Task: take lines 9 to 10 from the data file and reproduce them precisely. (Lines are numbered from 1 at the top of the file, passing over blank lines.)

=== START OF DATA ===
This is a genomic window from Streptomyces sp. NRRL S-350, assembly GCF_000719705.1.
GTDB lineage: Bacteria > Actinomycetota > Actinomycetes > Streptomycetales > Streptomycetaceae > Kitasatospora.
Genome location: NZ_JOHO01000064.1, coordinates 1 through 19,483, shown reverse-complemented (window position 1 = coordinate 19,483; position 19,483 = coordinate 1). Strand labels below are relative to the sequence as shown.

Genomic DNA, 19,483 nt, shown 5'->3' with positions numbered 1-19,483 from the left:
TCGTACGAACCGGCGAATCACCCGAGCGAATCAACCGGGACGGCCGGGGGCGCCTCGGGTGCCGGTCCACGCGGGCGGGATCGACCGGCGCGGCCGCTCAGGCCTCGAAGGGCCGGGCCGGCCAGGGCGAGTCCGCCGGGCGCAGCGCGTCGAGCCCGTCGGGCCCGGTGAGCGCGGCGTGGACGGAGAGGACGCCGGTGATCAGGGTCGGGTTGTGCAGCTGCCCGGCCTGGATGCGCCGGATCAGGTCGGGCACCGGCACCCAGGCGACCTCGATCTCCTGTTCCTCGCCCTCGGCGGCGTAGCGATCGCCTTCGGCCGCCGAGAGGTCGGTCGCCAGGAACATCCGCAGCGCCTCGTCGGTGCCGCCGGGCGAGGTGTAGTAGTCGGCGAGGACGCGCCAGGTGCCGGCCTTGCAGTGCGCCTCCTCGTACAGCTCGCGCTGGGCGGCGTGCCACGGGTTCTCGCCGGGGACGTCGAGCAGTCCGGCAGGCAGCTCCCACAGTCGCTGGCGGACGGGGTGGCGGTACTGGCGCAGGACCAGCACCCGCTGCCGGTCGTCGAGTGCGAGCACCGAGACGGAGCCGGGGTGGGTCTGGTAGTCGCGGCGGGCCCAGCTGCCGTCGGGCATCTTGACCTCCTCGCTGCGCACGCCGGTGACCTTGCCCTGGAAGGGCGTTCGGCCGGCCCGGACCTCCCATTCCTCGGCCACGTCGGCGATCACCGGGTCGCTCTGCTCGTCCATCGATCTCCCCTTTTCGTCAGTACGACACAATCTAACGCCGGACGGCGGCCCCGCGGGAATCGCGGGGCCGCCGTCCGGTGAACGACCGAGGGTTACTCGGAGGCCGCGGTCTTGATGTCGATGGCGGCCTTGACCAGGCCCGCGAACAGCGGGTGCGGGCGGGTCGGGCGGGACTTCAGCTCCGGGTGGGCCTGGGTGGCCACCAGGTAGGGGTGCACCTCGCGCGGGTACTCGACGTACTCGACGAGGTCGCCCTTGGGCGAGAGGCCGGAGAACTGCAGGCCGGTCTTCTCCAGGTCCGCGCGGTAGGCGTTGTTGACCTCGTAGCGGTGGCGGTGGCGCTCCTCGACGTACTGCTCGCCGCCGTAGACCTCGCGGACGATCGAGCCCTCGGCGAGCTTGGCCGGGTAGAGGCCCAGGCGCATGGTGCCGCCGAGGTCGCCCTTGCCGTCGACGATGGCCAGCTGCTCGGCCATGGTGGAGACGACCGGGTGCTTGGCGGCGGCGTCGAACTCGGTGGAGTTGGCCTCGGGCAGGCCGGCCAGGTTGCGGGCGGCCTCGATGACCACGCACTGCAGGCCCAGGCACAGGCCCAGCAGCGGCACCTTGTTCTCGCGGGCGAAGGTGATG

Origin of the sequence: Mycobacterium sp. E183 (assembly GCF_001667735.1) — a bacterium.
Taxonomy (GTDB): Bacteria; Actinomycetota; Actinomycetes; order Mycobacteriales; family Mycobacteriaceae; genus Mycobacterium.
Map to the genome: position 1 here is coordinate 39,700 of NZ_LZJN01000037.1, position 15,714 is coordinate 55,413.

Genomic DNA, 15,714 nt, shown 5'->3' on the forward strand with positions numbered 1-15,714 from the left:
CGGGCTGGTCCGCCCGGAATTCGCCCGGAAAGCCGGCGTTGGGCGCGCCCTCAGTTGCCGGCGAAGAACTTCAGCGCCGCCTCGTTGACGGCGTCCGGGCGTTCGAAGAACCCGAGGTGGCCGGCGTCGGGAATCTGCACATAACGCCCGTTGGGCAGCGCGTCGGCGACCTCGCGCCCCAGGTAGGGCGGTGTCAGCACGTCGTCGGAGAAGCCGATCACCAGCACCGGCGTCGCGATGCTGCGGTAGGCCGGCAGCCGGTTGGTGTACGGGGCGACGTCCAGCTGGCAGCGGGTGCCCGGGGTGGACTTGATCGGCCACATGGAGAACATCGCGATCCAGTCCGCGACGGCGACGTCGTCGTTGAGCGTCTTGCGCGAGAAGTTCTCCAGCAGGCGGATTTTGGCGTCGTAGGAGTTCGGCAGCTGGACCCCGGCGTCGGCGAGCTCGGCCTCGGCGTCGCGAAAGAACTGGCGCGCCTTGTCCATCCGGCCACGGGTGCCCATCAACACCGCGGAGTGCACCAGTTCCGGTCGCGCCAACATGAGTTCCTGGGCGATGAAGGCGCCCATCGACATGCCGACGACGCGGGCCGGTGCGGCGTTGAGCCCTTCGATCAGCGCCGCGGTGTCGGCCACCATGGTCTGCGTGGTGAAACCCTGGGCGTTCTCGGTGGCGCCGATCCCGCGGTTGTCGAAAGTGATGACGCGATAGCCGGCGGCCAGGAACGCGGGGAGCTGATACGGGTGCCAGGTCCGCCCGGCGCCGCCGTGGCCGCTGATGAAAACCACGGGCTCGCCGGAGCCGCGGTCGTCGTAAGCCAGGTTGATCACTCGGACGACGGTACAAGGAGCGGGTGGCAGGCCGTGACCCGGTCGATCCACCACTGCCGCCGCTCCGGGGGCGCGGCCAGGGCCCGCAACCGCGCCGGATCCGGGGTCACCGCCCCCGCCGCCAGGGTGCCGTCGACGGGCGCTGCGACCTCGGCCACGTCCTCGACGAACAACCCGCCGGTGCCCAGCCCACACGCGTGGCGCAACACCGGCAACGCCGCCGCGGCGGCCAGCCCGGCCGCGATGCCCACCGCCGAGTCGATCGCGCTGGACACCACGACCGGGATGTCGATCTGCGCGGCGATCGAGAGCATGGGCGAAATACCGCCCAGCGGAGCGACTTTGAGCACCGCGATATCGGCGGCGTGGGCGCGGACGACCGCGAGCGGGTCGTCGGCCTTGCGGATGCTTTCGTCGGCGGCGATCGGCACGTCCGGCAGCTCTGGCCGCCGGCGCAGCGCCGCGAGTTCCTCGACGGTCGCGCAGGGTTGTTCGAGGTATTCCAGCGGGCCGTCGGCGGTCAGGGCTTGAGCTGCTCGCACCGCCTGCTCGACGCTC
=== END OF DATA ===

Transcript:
Genomic DNA, 15,714 nt, shown 5'->3' on the forward strand with positions numbered 1-15,714 from the left:
CGGGCTGGTCCGCCCGGAATTCGCCCGGAAAGCCGGCGTTGGGCGCGCCCTCAGTTGCCGGCGAAGAACTTCAGCGCCGCCTCGTTGACGGCGTCCGGGCGTTCGAAGAACCCGAGGTGGCCGGCGTCGGGAATCTGCACATAACGCCCGTTGGGCAGCGCGTCGGCGACCTCGCGCCCCAGGTAGGGCGGTGTCAGCACGTCGTCGGAGAAGCCGATCACCAGCACCGGCGTCGCGATGCTGCGGTAGGCCGGCAGCCGGTTGGTGTACGGGGCGACGTCCAGCTGGCAGCGGGTGCCCGGGGTGGACTTGATCGGCCACATGGAGAACATCGCGATCCAGTCCGCGACGGCGACGTCGTCGTTGAGCGTCTTGCGCGAGAAGTTCTCCAGCAGGCGGATTTTGGCGTCGTAGGAGTTCGGCAGCTGGACCCCGGCGTCGGCGAGCTCGGCCTCGGCGTCGCGAAAGAACTGGCGCGCCTTGTCCATCCGGCCACGGGTGCCCATCAACACCGCGGAGTGCACCAGTTCCGGTCGCGCCAACATGAGTTCCTGGGCGATGAAGGCGCCCATCGACATGCCGACGACGCGGGCCGGTGCGGCGTTGAGCCCTTCGATCAGCGCCGCGGTGTCGGCCACCATGGTCTGCGTGGTGAAACCCTGGGCGTTCTCGGTGGCGCCGATCCCGCGGTTGTCGAAAGTGATGACGCGATAGCCGGCGGCCAGGAACGCGGGGAGCTGATACGGGTGCCAGGTCCGCCCGGCGCCGCCGTGGCCGCTGATGAAAACCACGGGCTCGCCGGAGCCGCGGTCGTCGTAAGCCAGGTTGATCACTCGGACGACGGTACAAGGAGCGGGTGGCAGGCCGTGACCCGGTCGATCCACCACTGCCGCCGCTCCGGGGGCGCGGCCAGGGCCCGCAACCGCGCCGGATCCGGGGTCACCGCCCCCGCCGCCAGGGTGCCGTCGACGGGCGCTGCGACCTCGGCCACGTCCTCGACGAACAACCCGCCGGTGCCCAGCCCACACGCGTGGCGCAACACCGGCAACGCCGCCGCGGCGGCCAGCCCGGCCGCGATGCCCACCGCCGAGTCGATCGCGCTGGACACCACGACCGGGATGTCGATCTGCGCGGCGATCGAGAGCATGGGCGAAATACCGCCCAGCGGAGCGACTTTGAGCACCGCGATATCGGCGGCGTGGGCGCGGACGACCGCGAGCGGGTCGTCGGCCTTGCGGATGCTTTCGTCGGCGGCGATCGGCACGTCCGGCAGCTCTGGCCGCCGGCGCAGCGCCGCGAGTTCCTCGACGGTCGCGCAGGGTTGTTCGAGGTATTCCAGCGGGCCGTCGGCGGTCAGGGCTTGAGCTGCTCGCACCGCCTGCTCGACGCTC